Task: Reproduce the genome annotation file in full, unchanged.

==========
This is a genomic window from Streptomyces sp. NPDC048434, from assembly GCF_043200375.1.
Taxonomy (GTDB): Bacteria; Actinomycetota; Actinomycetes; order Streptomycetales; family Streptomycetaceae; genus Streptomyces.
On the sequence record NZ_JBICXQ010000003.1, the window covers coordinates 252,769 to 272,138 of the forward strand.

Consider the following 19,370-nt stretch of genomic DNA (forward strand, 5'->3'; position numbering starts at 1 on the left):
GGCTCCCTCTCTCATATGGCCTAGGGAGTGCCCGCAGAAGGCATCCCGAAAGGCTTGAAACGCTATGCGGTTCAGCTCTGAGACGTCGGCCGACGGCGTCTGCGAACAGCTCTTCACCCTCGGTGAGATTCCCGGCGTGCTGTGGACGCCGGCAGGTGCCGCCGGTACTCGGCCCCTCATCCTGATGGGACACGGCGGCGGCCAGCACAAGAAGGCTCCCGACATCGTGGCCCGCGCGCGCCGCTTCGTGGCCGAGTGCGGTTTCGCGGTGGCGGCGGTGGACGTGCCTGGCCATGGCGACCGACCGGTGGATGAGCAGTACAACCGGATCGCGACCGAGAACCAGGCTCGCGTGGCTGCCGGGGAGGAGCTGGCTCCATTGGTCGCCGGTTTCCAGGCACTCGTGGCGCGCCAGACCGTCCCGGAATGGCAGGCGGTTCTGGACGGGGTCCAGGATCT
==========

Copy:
This is a genomic window from Streptomyces sp. NPDC048434, from assembly GCF_043200375.1.
Taxonomy (GTDB): Bacteria; Actinomycetota; Actinomycetes; order Streptomycetales; family Streptomycetaceae; genus Streptomyces.
On the sequence record NZ_JBICXQ010000003.1, the window covers coordinates 252,769 to 272,138 of the forward strand.

Consider the following 19,370-nt stretch of genomic DNA (forward strand, 5'->3'; position numbering starts at 1 on the left):
GGCTCCCTCTCTCATATGGCCTAGGGAGTGCCCGCAGAAGGCATCCCGAAAGGCTTGAAACGCTATGCGGTTCAGCTCTGAGACGTCGGCCGACGGCGTCTGCGAACAGCTCTTCACCCTCGGTGAGATTCCCGGCGTGCTGTGGACGCCGGCAGGTGCCGCCGGTACTCGGCCCCTCATCCTGATGGGACACGGCGGCGGCCAGCACAAGAAGGCTCCCGACATCGTGGCCCGCGCGCGCCGCTTCGTGGCCGAGTGCGGTTTCGCGGTGGCGGCGGTGGACGTGCCTGGCCATGGCGACCGACCGGTGGATGAGCAGTACAACCGGATCGCGACCGAGAACCAGGCTCGCGTGGCTGCCGGGGAGGAGCTGGCTCCATTGGTCGCCGGTTTCCAGGCACTCGTGGCGCGCCAGACCGTCCCGGAATGGCAGGCGGTTCTGGACGGGGTCCAGGATCT